User experience (UX) refers to the end-user’s emotions during the interaction with a product or service. UX design is the process of improving a website’s usability through user research, testing, and reiterating.
Search engine optimization (SEO) is also a process of improving a website, originally focusing on increasing visibility in search engines. It achieves this through on-page SEO, backlinks, and other methods. With Google’s algorithms getting smarter—RankBrain, I’m talking to you—the goal of SEO has shifted from satisfying Google bots to satisfying users.
It can be said that the focus on UX within the SEO community began when mobile devices became a popular way of accessing the Internet. As more users turned to their phones to do a Google search, Google needed to provide faster and more mobile-friendly results. Hence, the first mobile-related ranking factor in July 2013. What better way to get publishers to adopt your idea than to make it an SEO ranking factor, right? 😉
Aside from having a mobile responsive website, there are several traditional SEO factors that involve UX. In fact, UX impacts SEO more than you might think. Poor usability, mystery meat navigation, and lack of content can hinder a website’s SEO efforts. Let’s take a look at factors that affect both UX and SEO.
The time it takes for a page to load affects UX and SEO. Users’ attention spans have reduced from 12 seconds to 8 seconds, and 40% of users will abandon a page if it takes more than 3 seconds to load.
For the rest of the users waiting for websites to load, they’ll be frustrated in the moment, especially when feedback is nonexistent. When users get frustrated, they’ll likely not return. The next time they search for a website that offers similar products or services, they might click on a different website in the SERPs. Thus, negatively affecting the other websites’ SEO efforts.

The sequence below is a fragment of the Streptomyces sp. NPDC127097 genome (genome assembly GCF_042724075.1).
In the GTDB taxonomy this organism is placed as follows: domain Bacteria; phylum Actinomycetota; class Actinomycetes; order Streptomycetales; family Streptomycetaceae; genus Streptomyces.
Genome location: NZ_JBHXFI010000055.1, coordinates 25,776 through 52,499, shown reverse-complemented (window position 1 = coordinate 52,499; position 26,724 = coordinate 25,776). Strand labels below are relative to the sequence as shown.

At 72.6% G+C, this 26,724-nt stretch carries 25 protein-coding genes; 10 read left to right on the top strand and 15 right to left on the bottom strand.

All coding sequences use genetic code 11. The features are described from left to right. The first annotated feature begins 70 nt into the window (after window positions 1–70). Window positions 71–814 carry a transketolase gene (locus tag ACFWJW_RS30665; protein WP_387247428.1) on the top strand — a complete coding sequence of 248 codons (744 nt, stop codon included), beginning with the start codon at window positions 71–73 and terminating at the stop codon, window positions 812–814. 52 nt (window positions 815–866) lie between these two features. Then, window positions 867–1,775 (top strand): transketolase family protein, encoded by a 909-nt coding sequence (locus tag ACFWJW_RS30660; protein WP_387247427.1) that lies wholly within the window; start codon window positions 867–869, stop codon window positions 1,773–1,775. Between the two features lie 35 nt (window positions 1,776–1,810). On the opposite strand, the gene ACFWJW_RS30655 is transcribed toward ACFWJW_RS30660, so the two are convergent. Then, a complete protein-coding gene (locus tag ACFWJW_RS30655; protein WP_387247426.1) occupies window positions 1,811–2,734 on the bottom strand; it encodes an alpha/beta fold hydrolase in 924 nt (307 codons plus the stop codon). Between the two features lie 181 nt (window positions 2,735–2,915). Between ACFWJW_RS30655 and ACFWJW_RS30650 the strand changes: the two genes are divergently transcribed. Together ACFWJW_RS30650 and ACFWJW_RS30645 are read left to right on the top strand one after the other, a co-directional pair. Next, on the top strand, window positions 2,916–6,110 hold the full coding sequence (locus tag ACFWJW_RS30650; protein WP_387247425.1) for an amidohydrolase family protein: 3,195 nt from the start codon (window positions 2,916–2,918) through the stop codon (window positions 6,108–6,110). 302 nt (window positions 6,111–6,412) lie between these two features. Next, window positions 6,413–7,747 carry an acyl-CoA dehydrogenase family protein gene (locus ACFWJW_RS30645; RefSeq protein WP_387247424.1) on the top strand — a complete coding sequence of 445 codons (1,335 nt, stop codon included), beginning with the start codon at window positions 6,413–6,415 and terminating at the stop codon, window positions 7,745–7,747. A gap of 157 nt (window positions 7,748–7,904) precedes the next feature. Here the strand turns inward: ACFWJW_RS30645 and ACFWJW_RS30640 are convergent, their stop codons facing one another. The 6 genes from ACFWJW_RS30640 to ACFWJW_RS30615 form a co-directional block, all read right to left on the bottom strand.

There are several ways to improve a website’s page speed. One (free) tool to diagnose how Google views your page load time is PageSpeed Insights. It gives you a page speed score on both mobile and desktop along with recommendations to reduce page load time.
Minifying code bloat, enabling browser caching, and compressing images are all ways you can speed up your website. A note about images: Before you reduce their files, make sure they have optimized meta data. Fill out the title, description, and keyword fields of the image file. Save the file with a descriptive name that includes your keyword (e.g. cosmetic-dentistry.jpg). Filling out this data and saving the file with your keyword helps its discoverability in image search.
Site structure, or information architecture (IA), is an SEO ranking factor. A well-organized site structure with content arranged logically plus a clean global navigation to reflect that is beneficial for both users and Google.
Users depend on the navigation menu to discover and find their desired pages. Google uses the sections and sub-sections to determine the website’s theme. When organizing your pages into sections and sub-sections, use your keywords as the menu labels. If you use breadcrumbs, which you should, use your keywords as the labels as well.
Using keywords where appropriate and relevant in your navigation helps users understand the topic of a page without having to click on it. Links should explicitly describe their target pages. Having broad terms as navigation links or using “Click Here” are both examples of mystery meat navigation.